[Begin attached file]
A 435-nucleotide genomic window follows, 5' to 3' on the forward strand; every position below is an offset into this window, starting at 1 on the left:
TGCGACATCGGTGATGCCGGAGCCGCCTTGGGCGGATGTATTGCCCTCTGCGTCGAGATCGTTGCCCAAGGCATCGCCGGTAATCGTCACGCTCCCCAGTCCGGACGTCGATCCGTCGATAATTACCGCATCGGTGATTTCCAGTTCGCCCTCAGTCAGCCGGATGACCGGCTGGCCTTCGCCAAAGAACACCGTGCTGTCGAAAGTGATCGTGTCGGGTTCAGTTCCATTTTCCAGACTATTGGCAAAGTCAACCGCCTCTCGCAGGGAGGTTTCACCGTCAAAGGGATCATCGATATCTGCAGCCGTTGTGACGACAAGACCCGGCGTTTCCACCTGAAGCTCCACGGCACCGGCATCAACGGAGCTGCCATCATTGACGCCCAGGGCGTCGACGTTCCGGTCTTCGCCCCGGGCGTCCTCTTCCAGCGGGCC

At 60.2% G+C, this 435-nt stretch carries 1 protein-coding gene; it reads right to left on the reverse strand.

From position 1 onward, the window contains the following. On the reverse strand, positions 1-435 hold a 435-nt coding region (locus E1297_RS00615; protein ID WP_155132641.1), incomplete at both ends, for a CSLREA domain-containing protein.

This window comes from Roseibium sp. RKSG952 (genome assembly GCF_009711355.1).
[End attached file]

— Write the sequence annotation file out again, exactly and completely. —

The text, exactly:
A 435-nucleotide genomic window follows, 5' to 3' on the forward strand; every position below is an offset into this window, starting at 1 on the left:
TGCGACATCGGTGATGCCGGAGCCGCCTTGGGCGGATGTATTGCCCTCTGCGTCGAGATCGTTGCCCAAGGCATCGCCGGTAATCGTCACGCTCCCCAGTCCGGACGTCGATCCGTCGATAATTACCGCATCGGTGATTTCCAGTTCGCCCTCAGTCAGCCGGATGACCGGCTGGCCTTCGCCAAAGAACACCGTGCTGTCGAAAGTGATCGTGTCGGGTTCAGTTCCATTTTCCAGACTATTGGCAAAGTCAACCGCCTCTCGCAGGGAGGTTTCACCGTCAAAGGGATCATCGATATCTGCAGCCGTTGTGACGACAAGACCCGGCGTTTCCACCTGAAGCTCCACGGCACCGGCATCAACGGAGCTGCCATCATTGACGCCCAGGGCGTCGACGTTCCGGTCTTCGCCCCGGGCGTCCTCTTCCAGCGGGCC

At 60.2% G+C, this 435-nt stretch carries 1 protein-coding gene; it reads right to left on the reverse strand.

From position 1 onward, the window contains the following. On the reverse strand, positions 1-435 hold a 435-nt coding region (locus E1297_RS00615; protein ID WP_155132641.1), incomplete at both ends, for a CSLREA domain-containing protein.

This window comes from Roseibium sp. RKSG952 (genome assembly GCF_009711355.1).